Once upon a time, the nation’s capital was synonymous with a special form of incompetence having nothing to do with politics – a cellar-dwelling baseball existence best captured by sportswriter Charles Dryden: “Washington – first in war, first in peace, last in the American League”.
That’s no longer the case. The current Washington franchise – that would be the Nationals, nee the Montreal Expos (Washington’s two previous franchises, both named the Senators, fled D.C. for the greener pastures of Minnesota and Texas) – resides in the National League. Moreover, the “Nats” are a consensus choice to make this fall’s World Series.
That said, the Washington Nationals aren’t the only prohibitive favorite found inside the beltway. Residing about 20 minutes from the ballpark is Hillary Clinton, the trendy choice these days to be the Democratic nominee in 2016 and America’s 45th president.
At least, that’s what the polls tell us. One survey shows Mrs. Clinton dominating both Republicans and her fellow Democrats in hypothetical 2016 matchups. Another poll has Florida voters preferring her to native sons Jeb Bush and Marco Rubio.
Add to those numbers: the chattering class’s clamoring for a Hillary run.
Paul Begala, the Democratic consultant who helped engineer Bill Clinton’s win in 1992, “hopes and prays” for a Clinton candidacy. Kathleen Parker, a Washington Postcolumnist, believes it’s nothing less than Hillary’s duty to run: “The calculus comes down to this: She has been working toward this moment essentially all her life, diligently clearing away the brush blocking her path. The zeitgeist is ready for a woman president. Most important, she can win – and few think the country would be worse for it.”
About being a president-in-waiting this early in the selection process: it’s both a blessing and a curse for a Democratic frontrunner. Al Gore led wire to wire in 2000. On the other hand, Mario Cuomo, Gary Hart, Ted Kennedy and Edmund Muskie are examples of early odds-on-favorites who didn’t work out (some decided not to run, others did and flamed out). And there’s Mrs. Clinton’s experience in 2008 – starting out with a big advantage, only to be passed by Barack Obama.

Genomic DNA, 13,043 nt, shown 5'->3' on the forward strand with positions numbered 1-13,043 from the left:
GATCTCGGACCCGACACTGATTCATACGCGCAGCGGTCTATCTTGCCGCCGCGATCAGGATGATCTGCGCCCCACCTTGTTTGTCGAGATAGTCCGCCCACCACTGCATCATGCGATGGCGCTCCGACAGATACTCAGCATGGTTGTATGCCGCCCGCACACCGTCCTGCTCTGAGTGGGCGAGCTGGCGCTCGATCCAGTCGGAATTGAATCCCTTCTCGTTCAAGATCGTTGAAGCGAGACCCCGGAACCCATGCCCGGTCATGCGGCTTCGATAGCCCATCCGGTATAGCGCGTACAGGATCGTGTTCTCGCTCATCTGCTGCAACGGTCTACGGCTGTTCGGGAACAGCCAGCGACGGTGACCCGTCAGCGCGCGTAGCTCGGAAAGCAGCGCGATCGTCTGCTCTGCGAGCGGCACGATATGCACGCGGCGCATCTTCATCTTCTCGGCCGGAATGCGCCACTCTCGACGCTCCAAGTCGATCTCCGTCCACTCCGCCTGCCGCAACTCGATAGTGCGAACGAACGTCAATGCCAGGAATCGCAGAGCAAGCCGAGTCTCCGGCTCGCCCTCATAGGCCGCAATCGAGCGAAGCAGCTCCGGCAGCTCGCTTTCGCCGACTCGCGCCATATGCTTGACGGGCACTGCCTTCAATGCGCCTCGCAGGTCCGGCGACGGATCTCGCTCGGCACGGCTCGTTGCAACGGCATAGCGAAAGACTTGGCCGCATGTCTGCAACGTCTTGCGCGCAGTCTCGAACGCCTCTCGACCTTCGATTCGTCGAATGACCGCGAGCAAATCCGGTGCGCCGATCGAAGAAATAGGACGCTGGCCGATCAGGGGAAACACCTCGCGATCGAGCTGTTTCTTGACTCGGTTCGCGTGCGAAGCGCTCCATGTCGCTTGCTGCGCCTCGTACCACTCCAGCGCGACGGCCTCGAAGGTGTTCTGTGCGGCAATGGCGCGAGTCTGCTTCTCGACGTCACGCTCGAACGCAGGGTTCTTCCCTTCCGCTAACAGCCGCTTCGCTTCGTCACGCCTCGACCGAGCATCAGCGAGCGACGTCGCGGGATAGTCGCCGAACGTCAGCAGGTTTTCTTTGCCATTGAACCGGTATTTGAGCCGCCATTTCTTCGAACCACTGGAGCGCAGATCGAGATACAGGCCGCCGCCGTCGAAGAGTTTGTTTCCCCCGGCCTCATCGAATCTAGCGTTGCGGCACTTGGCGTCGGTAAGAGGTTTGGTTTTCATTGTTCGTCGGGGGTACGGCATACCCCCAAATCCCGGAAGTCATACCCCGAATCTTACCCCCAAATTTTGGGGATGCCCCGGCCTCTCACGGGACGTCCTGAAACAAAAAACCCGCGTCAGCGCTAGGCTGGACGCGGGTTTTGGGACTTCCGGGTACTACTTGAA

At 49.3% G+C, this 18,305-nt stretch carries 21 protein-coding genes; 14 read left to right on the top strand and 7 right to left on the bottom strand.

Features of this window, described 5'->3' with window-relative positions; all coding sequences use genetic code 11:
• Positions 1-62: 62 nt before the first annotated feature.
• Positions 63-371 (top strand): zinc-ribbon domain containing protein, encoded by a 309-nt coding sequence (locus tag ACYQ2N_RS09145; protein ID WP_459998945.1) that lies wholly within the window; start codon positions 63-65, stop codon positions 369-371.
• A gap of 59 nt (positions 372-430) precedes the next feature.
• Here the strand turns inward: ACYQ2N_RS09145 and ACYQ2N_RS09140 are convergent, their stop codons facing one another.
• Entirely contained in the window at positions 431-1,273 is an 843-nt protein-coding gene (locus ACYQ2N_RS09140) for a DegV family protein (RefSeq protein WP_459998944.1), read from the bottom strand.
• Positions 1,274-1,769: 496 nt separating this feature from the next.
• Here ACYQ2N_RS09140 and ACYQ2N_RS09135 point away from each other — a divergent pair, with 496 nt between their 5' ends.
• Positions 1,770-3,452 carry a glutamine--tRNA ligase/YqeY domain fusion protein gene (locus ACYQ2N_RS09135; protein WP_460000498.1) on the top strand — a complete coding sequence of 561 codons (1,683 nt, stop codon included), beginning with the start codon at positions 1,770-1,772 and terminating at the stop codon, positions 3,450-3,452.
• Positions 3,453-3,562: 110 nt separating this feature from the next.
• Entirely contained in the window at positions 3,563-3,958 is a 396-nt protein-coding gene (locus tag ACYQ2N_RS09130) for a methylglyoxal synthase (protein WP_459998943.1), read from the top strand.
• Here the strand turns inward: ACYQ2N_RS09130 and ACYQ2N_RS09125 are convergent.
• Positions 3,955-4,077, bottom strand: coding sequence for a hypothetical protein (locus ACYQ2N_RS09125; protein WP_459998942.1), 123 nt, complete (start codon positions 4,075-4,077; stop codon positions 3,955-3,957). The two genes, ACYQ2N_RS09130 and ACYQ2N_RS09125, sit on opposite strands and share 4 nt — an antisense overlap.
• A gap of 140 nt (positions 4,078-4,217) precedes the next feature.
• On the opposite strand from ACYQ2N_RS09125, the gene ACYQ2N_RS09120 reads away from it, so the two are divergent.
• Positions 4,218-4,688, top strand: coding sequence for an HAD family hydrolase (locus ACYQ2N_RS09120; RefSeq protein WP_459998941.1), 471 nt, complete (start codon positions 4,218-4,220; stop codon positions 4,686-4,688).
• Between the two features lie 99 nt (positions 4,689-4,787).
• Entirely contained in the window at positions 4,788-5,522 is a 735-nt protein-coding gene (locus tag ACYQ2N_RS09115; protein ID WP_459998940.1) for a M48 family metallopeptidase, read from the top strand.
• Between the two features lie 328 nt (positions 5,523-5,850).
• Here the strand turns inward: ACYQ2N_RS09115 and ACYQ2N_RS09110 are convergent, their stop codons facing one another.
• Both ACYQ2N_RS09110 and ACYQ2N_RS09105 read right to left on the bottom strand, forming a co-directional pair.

Though it’s a long way to 2016, here are four reasons why Clinton inaugural planning may be premature:
1) Despite the Conventional Wisdom, She’s Unconventional. Republicans choose their presidential nominee in an orderly fashion: the prize goes to the previous runner-up. It’s true of Mitt Romney, John McCain, Bob Dole, George H.W. Bush and Ronald Reagan. But not so, for Democrats. Since 1972, six of the Democrats’ eight nominees had never sought national office before. Democrats like novelty; they venerate youth. And here, as David Frum points out, Mrs. Clinton has a problem. She’s 14 years older than Obama; neither party has gone with a nominee that much older than his or her predecessor. Turning 69 in 2016, she’ll be 24 years older than was her husband at the time of his acceptance speech in the summer of 1992 – seeking a Democratic nomination won only once, since 1972, by a candidate in his or her 60’s (John Kerry, age 60 in 2004). Presumably tanned, rested and ready by 2016, would Hillary be . . . too old?
2) Lean Left, Lean Right, Lean In? Presidential candidates succeed by finding their niche. Barack Obama neatly stepped into the disgruntled progressive void; Bill Clinton cloaked himself in centrism. The Hillary campaign of 2008 struggled as to where and how to position its candidate – as Democratic strategist Bob Shrum noted, making the fatal mistake of coming across, in a change election, as an establishment candidate “whose sell-by-date has passed”. How does Hillary avoid that? Perhaps she embraces “lean in” – the concept of women woefully underrepresented in leadership positions – and runs as the political answer to Facebook’s Sheryl Sandberg. But that invites a very complicated discussion about Hillary Clinton as a role model. And that leads us to . . .
3) Buy One, Get One Free – Again? In 2016, as in 2008, the elephant in the room would be Bill Clinton. Does he overshadow his wife’s candidacy, as he did at times in the previous run (you might recall the former president whining about being the victim of racial politics)? Does his income from speaking gigs (here’s an example of how her husband’s finances came into play in 2008) remind voters of the Clintons’ pliant ethics? And there’s the complicated arrangement that is the Clintons’ marriage (which scholars are still trying to decipher).
4) Her Story Meets History. Let’s assume Hillary breezes past a weak Democratic field. As the party’s first woman nominee, she would be looking to achieve another historical first: a non-incumbent Democrat succeeding a Democratic administration. It didn’t work in 2000 and 1920, at the end of two-term Democratic presidencies. It didn’t work in 1968 or 1952 – the end of hybrid Democratic administrations. With the exception of the first Bush administration, the nation has swapped out partisan control of the White House every eight years, going back to 1980. Could Hillary reverse that pattern? That’s a tall order in what could turn in yet another change election.
Bottom line: baseball pennants aren’t won in April; presidential elections aren’t decided three years ahead of their actual vote.
Follow Bill Whalen on Twitter: @hooverwhalen